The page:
Motoring
by Aspect County

Maserati – Kick starting a revolution

The Ghibli is to Maserati what the Countach is to Lamborghini which is why, with a hundred years of supercar breeding behind the name, they’ve decided to go diesel.

Maserati is rare and exotic, a small volume, big-ticket car. They’re appealing and aspirational but they’re also inaccessible and impractical; until now. 

Maserati wants to finds its way into the corporate car park; they want to be familiar. They strive to sell 75,000 cars a year by the 2018 (up from worldwide sales of 32,500 in 2015). They need to attract new customers and with half the European car sales being diesels, the solution is clear. Which is why Maserati have bowed to trends in sporting diesels, with their new Ghibli leading the charge.

Okay, it may be losing some of the purebred race-car’ appeal, but the 3.0‑litre V6 turbo-diesel has been attracting attention like no Maserati in history. So don’t scoff just yet, as there’s a lot of people who long to own a piece of motoring heritage – especially one with a Trident crest on the nose and a price tag that dips below the £50k mark and promises near 50mpg.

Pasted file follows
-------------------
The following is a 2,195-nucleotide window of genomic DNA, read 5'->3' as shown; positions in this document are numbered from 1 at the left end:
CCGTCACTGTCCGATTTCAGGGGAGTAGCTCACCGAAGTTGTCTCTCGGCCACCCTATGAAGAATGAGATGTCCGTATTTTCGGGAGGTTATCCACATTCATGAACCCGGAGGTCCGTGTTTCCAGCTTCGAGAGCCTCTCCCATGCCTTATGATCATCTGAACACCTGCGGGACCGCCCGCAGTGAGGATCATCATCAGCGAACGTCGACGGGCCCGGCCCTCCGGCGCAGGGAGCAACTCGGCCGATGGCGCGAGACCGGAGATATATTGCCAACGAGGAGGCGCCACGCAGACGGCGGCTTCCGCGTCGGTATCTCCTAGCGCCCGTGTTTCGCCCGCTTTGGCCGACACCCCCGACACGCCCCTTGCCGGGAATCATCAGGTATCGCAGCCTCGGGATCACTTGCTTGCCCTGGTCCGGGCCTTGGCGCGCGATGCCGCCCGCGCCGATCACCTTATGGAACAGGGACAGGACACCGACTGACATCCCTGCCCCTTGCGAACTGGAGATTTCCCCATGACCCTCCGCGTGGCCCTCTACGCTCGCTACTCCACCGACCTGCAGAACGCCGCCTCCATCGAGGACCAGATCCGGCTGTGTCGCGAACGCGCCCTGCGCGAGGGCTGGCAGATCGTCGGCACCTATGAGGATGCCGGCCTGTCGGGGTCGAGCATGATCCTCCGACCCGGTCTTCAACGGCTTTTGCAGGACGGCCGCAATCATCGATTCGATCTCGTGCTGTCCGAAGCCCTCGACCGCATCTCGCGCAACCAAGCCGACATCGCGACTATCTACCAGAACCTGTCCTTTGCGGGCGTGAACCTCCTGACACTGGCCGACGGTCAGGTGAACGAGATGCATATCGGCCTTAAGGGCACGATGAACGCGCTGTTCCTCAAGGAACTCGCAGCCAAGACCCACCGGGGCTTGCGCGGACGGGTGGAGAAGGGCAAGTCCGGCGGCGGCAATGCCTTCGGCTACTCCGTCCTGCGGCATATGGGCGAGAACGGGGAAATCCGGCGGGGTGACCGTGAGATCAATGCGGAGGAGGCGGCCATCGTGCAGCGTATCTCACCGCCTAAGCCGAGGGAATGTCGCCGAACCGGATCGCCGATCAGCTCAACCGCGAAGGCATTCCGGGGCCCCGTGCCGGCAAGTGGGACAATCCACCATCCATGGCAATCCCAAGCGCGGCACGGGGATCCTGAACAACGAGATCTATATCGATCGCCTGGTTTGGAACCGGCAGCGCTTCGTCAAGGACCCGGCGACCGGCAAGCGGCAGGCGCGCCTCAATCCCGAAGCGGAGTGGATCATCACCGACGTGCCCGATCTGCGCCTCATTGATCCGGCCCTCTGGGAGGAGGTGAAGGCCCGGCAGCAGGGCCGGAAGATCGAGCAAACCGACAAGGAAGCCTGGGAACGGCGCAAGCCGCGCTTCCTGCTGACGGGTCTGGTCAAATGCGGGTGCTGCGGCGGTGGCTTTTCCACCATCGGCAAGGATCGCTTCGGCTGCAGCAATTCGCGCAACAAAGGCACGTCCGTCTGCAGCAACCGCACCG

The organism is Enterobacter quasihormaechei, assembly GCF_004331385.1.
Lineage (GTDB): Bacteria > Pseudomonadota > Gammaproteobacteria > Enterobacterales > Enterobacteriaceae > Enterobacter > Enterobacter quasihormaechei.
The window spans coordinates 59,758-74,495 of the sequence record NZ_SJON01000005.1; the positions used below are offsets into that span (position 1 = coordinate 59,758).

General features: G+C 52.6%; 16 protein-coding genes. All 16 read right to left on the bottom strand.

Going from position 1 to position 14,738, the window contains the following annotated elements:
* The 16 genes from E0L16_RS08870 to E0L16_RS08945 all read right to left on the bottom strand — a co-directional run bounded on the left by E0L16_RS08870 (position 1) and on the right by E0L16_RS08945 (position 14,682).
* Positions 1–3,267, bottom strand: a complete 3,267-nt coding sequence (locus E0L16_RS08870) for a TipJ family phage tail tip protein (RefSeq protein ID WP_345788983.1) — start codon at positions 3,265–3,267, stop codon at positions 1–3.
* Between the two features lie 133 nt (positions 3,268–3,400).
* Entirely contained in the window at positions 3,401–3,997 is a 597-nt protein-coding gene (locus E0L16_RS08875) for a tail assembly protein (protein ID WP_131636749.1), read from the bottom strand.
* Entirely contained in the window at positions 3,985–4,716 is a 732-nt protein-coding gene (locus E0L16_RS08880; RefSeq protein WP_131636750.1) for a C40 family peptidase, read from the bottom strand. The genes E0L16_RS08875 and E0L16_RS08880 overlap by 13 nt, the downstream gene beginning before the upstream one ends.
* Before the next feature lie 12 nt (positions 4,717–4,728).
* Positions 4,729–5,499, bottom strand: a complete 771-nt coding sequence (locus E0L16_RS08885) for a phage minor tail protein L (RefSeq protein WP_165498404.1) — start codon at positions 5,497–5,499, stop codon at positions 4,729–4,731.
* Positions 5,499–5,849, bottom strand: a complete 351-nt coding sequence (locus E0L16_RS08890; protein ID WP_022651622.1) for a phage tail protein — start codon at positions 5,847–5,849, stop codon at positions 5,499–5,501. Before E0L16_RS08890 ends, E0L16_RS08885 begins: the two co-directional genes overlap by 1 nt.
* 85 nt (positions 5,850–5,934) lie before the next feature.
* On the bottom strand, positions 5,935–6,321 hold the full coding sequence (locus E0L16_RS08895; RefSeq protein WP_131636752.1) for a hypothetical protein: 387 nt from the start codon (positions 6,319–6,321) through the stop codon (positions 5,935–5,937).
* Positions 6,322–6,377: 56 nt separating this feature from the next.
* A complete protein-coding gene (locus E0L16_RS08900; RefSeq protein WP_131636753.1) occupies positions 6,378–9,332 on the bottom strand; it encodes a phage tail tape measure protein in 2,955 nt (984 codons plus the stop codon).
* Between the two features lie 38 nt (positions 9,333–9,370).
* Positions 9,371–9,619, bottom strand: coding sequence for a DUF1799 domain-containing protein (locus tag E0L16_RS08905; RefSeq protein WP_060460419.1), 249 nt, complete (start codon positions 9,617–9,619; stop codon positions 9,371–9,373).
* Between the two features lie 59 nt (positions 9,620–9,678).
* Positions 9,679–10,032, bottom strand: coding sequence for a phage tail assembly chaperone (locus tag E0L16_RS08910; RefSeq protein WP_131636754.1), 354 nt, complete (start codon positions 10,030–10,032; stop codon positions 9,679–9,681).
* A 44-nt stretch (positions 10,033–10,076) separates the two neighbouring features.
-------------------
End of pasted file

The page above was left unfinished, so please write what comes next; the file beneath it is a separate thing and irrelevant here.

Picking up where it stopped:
With the Maserati badge, I expect something that pops and bangs its exhaust before machine-gun firing at everything else on the road – but the Ghibli’s nothing like that. Push the starter button and there’s no outrageous bark of revs, just a muted hum from under the bonnet. Slot the eight-speed ZF gearbox into D’ and cruise along at 60mph and you’re driving a high-end executive saloon. Press the Sport’ button and a whole different animal emerges. Engage the paddles, firm up the suspension and hear the Trident magic kick in as the clever valves in the chrome-plated twin exhaust emit the baritone roar akin to that of a V8 petrol engine.